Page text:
One of my kids barely crawled. She transitioned into our home at seven months of age. She was already not showing any interest in scuttling across the floor. Sure enough, she did very little and ended up going straight to walking.
She was always on the lower end of those developmental charts. We didn't fret. The charts are averages. Yet, it was obvious that certain things took longer for her. We have just waited and given her the time and freedom to learn and explore and develop at her own pace.
She wants to read.
Well, she wants to WANT to read.
It's painful for her. She has her moments, but then the exhaustion overtakes her. At that point, even the simplest of words is overwhelming. She wants to quit, but she doesn't want to quit. She's just plain mad. It has continued to escalate.
We back up. We repeat lessons. We have been trying so very hard to keep the pace slow and follow her interests. Yet, we still find ourselves in these immense battles. Battles we are trying to avoid, and have no need for - just let it flow as she wants it to.
It finally began to click. Just as I said. She wants to WANT to read. Yet, reading quickly becomes unbelievably exhausting and then crosses into "impossible" within minutes. In a lot of cases, just backing up and saying, "No biggie. There's no reason to learn to read right now," would be ideal. But she is surrounded by readers. She watches her siblings and friends curl up with books for hours.
And she feels left out. She feels like the whole world is leaving her behind. She can't figure out why people would purposefully grab a book and a blanket and curl up to torture themselves!
There are definite signs of dyslexia. And for every sign, there are approaches and theories and programs. I am spending more time talking to people who actually struggle with reading and writing. I'm immersing myself in the people who live their lives in a left brained world, while their reading insists on existing on the flip side. People are coming out of the woodwork.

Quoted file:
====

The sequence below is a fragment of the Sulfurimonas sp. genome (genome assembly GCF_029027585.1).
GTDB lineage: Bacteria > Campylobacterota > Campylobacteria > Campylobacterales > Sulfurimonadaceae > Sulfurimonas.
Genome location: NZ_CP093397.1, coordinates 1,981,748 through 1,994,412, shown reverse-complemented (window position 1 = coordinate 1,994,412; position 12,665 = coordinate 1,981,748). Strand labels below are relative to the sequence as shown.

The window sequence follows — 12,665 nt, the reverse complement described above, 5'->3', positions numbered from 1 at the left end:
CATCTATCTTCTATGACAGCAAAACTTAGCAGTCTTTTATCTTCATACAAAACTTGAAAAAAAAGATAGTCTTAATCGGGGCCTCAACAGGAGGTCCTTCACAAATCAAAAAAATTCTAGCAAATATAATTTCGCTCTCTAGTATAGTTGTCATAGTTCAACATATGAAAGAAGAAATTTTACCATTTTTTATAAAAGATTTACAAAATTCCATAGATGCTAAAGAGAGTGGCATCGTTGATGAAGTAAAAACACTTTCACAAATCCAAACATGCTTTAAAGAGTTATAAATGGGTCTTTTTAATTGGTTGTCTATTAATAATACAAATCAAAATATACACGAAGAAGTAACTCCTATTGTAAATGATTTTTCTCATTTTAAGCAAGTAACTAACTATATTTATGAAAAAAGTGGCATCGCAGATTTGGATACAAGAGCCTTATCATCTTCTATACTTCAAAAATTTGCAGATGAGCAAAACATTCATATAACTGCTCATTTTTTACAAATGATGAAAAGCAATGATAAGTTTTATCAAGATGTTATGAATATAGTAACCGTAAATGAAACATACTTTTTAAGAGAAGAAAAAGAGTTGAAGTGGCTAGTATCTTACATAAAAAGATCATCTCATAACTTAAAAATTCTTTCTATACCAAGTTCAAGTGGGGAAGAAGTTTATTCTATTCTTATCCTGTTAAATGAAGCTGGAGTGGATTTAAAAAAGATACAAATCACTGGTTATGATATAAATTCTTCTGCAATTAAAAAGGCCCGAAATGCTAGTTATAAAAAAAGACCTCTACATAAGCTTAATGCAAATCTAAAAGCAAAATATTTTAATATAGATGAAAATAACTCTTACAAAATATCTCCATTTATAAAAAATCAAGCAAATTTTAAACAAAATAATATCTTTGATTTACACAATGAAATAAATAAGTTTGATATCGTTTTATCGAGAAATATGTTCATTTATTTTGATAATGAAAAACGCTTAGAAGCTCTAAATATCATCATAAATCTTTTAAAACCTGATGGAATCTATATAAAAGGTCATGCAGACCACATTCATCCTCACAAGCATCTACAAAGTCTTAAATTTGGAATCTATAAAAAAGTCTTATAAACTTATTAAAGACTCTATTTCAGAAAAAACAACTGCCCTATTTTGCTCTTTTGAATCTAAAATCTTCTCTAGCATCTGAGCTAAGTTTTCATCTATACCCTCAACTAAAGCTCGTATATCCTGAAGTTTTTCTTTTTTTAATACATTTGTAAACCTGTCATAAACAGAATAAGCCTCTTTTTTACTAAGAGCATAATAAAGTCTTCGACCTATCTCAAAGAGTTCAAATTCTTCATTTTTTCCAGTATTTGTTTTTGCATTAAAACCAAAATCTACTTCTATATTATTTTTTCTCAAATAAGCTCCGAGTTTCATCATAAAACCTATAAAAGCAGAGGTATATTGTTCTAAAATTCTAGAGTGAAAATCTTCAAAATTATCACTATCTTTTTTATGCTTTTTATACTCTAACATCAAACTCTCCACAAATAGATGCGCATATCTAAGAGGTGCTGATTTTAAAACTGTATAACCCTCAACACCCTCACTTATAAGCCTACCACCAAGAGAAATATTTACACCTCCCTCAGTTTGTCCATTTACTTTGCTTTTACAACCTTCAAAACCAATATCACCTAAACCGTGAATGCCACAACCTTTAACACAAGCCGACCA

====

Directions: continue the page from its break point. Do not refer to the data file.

There are a lot of dang dyslexics out there! Who knew? But it's not like it comes up at dinner parties. However, because I am broaching the topic, I am finding person after person in our lives who have found their own way, in their own brains.
I am currently struggling with the best ways to feed her interests. We are searching out every audio resource we can find that meshes with her passions and her developmental level. We're already documentary junkies. Now that I can see the struggle clearly, I'm doing all I can to create an environment for her that meets her needs while not dumbing things down.
Easier said than done.
I welcome your own experiences, and your favorite resources - particularly on the grade school level. Most of the people I have talked to suffered through early years of unaware school teachers, miserable homework battles or programs that just left them more frustrated. So, yeah ... I welcome the flip side. The, um, right brain solutions, if you will.
(photo by Elizabeth Knox Photography - firstname.lastname@example.org)